4.5 Costs and inputs needed for establishment
If possible, break down the costs of establishment according to the following table, specifying inputs and costs per input. If you are unable to break down the costs, give an estimation of the total costs of establishing the Technology:
|Specify input||Unit||Quantity||Costs per Unit||Total costs per input||% of costs borne by land users|
|Labour||Man labour (Digging the holes))||Person-days||2.0||13.89||27.78||50.0|
|Labour||Man labour (Building)||person-days||20.0||4.17||83.4||50.0|
|Construction material||Cement||Bag (50kg)||11.0||8.89||97.79||50.0|
|Other||Pipes||piece @ 10m||3.0||4.17||12.51||50.0|
|Total costs for establishment of the Technology||451.16|
If land user bore less than 100% of costs, indicate who covered the remaining costs:
Kawacon Uganda Limited
Kawacom (U) Ltd imports coffee thus it supports coffee farmers who are its suppliers.
The length of the gas pipes also depends on the distance from the plant to the homestead.
4.6 Maintenance/ recurrent activities
|Activity||Type of measure||Timing/ frequency|
|1.||Manual mixing of the dung & water||Management||Every Morning|
|2.||Add mixture (dung & water)||Management||Every morning|
|3.||Emptying of the the overflow||Management||When necessary|
4.7 Costs and inputs needed for maintenance/ recurrent activities (per year)
If possible, break down the costs of maintenance according to the following table, specifying inputs and costs per input. If you are unable to break down the costs, give an estimation of the total costs of maintaining the Technology:
|Specify input||Unit||Quantity||Costs per Unit||Total costs per input||% of costs borne by land users|
|Labour||Man Labour||persons- days||2.0||1.39||2.78||100.0|
|Fertilizers and biocides||Cow dung||kg||40.0||0.028||1.12||100.0|
|Fertilizers and biocides||Water||Litres||20.0||0.0014||0.03||100.0|
|Total costs for maintenance of the Technology||5.32|
The maintenance costs were estimated at a two weekly basis. Most smaller holders don't incur any costs on maintenance since labour and acquisition of the dung is got from their own cows and from friends which is free of charge and use family labour. The cost for water accounts for labour used to fetch the water from the stream
4.8 Most important factors affecting the costs
Describe the most determinate factors affecting the costs:
The construction costs, determined by the size of the biogas plant.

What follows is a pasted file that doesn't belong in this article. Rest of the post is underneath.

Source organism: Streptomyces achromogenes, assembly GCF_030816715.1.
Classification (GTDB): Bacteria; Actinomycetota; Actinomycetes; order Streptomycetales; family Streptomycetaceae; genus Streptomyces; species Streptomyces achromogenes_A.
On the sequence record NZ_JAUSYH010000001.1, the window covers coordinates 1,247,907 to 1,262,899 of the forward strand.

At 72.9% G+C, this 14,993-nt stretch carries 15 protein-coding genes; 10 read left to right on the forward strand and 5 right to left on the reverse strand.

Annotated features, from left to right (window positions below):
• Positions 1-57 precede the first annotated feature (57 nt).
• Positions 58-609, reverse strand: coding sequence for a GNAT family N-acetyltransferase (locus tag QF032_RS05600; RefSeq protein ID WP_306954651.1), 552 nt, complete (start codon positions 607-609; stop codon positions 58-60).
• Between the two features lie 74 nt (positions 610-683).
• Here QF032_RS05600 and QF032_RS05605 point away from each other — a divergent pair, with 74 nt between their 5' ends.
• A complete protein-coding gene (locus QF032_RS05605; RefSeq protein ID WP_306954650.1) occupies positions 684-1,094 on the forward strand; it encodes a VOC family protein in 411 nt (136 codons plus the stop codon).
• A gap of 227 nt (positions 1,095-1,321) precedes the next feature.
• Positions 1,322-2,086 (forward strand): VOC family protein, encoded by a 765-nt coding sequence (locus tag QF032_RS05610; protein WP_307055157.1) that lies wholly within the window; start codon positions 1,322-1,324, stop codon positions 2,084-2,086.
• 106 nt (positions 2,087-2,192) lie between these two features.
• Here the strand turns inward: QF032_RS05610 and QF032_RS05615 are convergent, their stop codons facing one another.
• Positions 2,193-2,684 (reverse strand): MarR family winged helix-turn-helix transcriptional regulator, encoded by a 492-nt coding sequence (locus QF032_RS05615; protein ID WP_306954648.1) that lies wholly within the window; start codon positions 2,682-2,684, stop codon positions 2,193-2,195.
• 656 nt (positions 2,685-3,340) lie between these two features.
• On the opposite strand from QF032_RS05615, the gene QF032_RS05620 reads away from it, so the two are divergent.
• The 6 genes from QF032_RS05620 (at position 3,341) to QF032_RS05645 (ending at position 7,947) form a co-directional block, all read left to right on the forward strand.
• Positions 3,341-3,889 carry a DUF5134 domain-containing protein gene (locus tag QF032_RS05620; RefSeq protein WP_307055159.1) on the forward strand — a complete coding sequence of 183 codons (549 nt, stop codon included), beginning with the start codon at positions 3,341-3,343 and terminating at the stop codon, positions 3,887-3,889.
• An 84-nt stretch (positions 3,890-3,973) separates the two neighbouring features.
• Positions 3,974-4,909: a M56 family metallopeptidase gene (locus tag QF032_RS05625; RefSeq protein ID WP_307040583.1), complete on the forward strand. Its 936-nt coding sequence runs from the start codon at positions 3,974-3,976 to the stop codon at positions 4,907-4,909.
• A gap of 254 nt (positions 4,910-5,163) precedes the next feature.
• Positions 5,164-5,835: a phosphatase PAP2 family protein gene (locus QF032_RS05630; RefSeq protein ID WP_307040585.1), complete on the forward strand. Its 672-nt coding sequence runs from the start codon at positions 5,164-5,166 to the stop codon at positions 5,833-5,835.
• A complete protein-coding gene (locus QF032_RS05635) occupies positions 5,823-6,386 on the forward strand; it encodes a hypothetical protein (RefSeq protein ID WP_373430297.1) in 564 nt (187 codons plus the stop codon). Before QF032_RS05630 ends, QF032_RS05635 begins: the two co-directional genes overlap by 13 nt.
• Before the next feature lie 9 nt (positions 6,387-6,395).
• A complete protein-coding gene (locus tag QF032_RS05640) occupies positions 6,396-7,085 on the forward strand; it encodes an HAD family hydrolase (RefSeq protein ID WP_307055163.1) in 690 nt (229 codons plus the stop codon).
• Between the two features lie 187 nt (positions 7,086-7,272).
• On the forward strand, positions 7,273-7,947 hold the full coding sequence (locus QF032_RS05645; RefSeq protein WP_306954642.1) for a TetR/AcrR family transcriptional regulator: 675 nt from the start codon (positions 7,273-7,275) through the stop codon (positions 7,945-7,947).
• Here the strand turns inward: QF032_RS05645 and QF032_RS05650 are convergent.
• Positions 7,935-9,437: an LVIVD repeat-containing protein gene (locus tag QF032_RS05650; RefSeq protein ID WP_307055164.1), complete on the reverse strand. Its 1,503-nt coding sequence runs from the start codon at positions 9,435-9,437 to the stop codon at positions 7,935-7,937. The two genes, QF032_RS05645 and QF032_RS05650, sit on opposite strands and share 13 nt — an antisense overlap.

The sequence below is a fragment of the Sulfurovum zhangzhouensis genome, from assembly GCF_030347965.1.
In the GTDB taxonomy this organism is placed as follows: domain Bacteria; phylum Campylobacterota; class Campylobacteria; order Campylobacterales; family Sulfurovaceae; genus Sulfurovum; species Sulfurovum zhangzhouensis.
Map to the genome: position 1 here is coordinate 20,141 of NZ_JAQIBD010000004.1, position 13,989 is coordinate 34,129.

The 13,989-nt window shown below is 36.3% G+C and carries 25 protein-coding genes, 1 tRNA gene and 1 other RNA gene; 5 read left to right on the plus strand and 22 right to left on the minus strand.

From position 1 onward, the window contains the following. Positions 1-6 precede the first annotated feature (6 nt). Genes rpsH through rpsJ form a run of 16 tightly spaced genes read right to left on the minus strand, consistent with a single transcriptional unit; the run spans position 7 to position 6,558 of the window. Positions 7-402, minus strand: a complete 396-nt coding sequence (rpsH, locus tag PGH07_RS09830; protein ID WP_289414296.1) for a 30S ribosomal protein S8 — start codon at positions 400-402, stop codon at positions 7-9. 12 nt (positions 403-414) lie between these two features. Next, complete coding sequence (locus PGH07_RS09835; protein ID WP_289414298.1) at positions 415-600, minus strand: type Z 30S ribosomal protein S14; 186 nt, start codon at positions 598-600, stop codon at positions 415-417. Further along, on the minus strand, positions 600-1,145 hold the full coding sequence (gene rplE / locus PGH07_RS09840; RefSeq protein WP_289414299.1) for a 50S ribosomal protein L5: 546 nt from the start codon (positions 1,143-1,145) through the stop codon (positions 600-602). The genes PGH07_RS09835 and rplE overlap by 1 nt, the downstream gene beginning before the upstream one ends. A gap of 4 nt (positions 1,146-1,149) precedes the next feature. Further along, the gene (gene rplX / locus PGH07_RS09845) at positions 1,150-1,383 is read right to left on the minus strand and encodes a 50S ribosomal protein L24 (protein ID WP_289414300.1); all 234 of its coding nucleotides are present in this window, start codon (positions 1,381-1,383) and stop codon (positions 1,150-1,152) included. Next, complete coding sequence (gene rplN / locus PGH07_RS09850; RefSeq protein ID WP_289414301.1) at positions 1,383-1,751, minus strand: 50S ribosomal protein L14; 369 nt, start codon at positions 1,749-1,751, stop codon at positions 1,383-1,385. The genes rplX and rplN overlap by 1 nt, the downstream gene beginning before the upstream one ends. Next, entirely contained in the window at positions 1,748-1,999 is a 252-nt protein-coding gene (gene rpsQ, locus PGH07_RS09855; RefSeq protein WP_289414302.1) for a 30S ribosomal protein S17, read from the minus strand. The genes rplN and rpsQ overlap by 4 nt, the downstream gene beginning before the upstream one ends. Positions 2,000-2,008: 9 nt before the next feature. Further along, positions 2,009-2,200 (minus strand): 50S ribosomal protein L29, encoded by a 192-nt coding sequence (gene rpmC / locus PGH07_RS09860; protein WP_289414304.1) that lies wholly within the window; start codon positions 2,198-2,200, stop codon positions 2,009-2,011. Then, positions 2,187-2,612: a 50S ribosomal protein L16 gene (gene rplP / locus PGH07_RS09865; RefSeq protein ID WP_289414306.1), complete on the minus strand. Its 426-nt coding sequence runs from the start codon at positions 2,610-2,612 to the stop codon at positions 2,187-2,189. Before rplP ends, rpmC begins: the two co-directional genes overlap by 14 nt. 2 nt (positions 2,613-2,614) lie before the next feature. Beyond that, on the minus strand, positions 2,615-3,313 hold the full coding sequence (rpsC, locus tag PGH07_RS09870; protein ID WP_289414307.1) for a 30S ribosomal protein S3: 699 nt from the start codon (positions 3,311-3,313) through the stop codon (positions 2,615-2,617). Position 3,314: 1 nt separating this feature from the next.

5. Natural and human environment
- < 250 mm
- 251-500 mm
- 501-750 mm
- 751-1,000 mm
- 1,001-1,500 mm
- 1,501-2,000 mm
- 2,001-3,000 mm
- 3,001-4,000 mm
- > 4,000 mm
Specify average annual rainfall (if known), in mm:
Specifications/ comments on rainfall:
The zone receives a bi-modal pattern of rainfall, with the wettest months being April and October, while July to August and December to February are relatively dry.
Indicate the name of the reference meteorological station considered:
Buginyanya Zonal Agricultural Research and Development Institute - BugiZARDI
Slopes on average:
- flat (0-2%)
- gentle (3-5%)
- moderate (6-10%)
- rolling (11-15%)
- hilly (16-30%)
- steep (31-60%)
- very steep (>60%)
- mountain slopes
- hill slopes
- valley floors
- 0-100 m a.s.l.
- 101-500 m a.s.l.
- 501-1,000 m a.s.l.
- 1,001-1,500 m a.s.l.
- 1,501-2,000 m a.s.l.
- 2,001-2,500 m a.s.l.
- 2,501-3,000 m a.s.l.
- 3,001-4,000 m a.s.l.
- > 4,000 m a.s.l.
Indicate if the Technology is specifically applied in:
- not relevant
Soil depth on average:
- very shallow (0-20 cm)
- shallow (21-50 cm)
- moderately deep (51-80 cm)
- deep (81-120 cm)
- very deep (> 120 cm)
Soil texture (topsoil):
- medium (loamy, silty)
Soil texture (> 20 cm below surface):
- medium (loamy, silty)
Topsoil organic matter:
- medium (1-3%)
5.4 Water availability and quality
Ground water table:
Availability of surface water:
Water quality (untreated):
good drinking water
Is water salinity a problem?
Is flooding of the area occurring?
Comments and further specifications on water quality and quantity:
The area gets water from River Gibuzale that flows through the village.
5.6 Characteristics of land users applying the Technology
Sedentary or nomadic:
Market orientation of production system:
- commercial/ market
- less than 10% of all income
Relative level of wealth:
Individuals or groups:
- individual/ household
Level of mechanization:
- manual work
Age of land users:
5.7 Average area of land owned or leased by land users applying the Technology
- < 0.5 ha
- 0.5-1 ha
- 1-2 ha
- 2-5 ha
- 5-15 ha
- 15-50 ha
- 50-100 ha
- 100-500 ha
- 500-1,000 ha
- 1,000-10,000 ha
- > 10,000 ha
Is this considered small-, medium- or large-scale (referring to local context)?
The land user owns 0.4 ha of land which is considered small in the area compared to other land owners who own over 4 ha.